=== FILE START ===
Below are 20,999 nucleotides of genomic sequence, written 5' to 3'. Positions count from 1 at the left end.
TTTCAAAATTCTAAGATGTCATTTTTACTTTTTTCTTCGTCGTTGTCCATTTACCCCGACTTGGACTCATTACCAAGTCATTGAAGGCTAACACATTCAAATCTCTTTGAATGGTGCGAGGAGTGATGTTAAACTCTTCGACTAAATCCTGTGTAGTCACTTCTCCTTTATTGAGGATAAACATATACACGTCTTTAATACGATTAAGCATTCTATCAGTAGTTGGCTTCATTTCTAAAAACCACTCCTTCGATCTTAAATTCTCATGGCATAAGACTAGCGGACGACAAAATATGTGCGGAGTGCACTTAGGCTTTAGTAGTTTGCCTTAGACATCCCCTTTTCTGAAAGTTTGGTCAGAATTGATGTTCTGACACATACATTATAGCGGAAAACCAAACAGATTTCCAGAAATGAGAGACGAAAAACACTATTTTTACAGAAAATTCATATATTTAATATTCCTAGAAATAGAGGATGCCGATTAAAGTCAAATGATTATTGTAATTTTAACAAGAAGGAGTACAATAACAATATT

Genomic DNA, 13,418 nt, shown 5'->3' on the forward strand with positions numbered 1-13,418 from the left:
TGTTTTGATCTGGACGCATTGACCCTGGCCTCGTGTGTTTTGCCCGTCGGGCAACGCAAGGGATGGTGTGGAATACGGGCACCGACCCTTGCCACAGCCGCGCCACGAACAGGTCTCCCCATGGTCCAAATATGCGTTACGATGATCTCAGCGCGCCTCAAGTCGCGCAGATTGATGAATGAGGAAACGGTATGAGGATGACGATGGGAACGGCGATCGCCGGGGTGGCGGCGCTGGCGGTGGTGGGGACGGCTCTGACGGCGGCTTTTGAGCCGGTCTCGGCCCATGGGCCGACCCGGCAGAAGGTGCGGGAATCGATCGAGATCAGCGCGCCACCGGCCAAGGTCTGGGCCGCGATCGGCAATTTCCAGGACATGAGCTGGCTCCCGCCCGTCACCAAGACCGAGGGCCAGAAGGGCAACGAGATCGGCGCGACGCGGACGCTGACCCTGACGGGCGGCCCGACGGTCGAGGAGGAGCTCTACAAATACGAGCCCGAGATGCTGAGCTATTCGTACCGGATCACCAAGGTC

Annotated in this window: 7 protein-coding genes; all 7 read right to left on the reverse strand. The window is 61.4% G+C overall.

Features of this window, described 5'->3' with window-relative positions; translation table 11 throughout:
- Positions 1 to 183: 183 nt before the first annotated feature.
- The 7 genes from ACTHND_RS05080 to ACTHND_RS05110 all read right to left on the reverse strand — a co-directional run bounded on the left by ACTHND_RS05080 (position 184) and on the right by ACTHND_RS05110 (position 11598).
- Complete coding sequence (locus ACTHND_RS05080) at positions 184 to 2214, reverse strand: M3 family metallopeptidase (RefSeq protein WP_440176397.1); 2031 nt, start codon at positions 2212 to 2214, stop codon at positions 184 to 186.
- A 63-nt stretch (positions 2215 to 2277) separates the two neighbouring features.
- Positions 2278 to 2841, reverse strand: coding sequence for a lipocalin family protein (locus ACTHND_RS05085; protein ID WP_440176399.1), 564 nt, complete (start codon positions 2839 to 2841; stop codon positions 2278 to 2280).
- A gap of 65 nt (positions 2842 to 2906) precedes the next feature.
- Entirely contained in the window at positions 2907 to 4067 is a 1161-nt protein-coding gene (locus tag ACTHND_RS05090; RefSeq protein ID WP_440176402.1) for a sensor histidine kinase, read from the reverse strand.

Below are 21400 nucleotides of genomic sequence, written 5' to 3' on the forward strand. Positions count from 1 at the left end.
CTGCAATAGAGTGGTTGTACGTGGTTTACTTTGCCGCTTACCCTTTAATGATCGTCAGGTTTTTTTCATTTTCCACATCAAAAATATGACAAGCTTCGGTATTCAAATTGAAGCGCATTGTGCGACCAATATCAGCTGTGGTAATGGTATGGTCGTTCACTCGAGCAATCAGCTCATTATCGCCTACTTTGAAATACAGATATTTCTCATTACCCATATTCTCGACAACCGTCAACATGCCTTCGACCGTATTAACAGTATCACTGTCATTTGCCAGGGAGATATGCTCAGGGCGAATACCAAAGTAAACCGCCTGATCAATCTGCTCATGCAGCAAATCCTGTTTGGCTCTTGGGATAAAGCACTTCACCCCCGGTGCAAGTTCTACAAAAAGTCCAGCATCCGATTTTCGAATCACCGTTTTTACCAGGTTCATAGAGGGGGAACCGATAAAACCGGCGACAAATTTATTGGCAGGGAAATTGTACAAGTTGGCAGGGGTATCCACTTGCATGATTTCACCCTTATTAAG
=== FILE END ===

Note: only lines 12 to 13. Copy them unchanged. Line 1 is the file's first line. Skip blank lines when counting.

- A gap of 65 nt (positions 2842 to 2906) precedes the next feature.
- Entirely contained in the window at positions 2907 to 4067 is a 1161-nt protein-coding gene (locus tag ACTHND_RS05090; RefSeq protein ID WP_440176402.1) for a sensor histidine kinase, read from the reverse strand.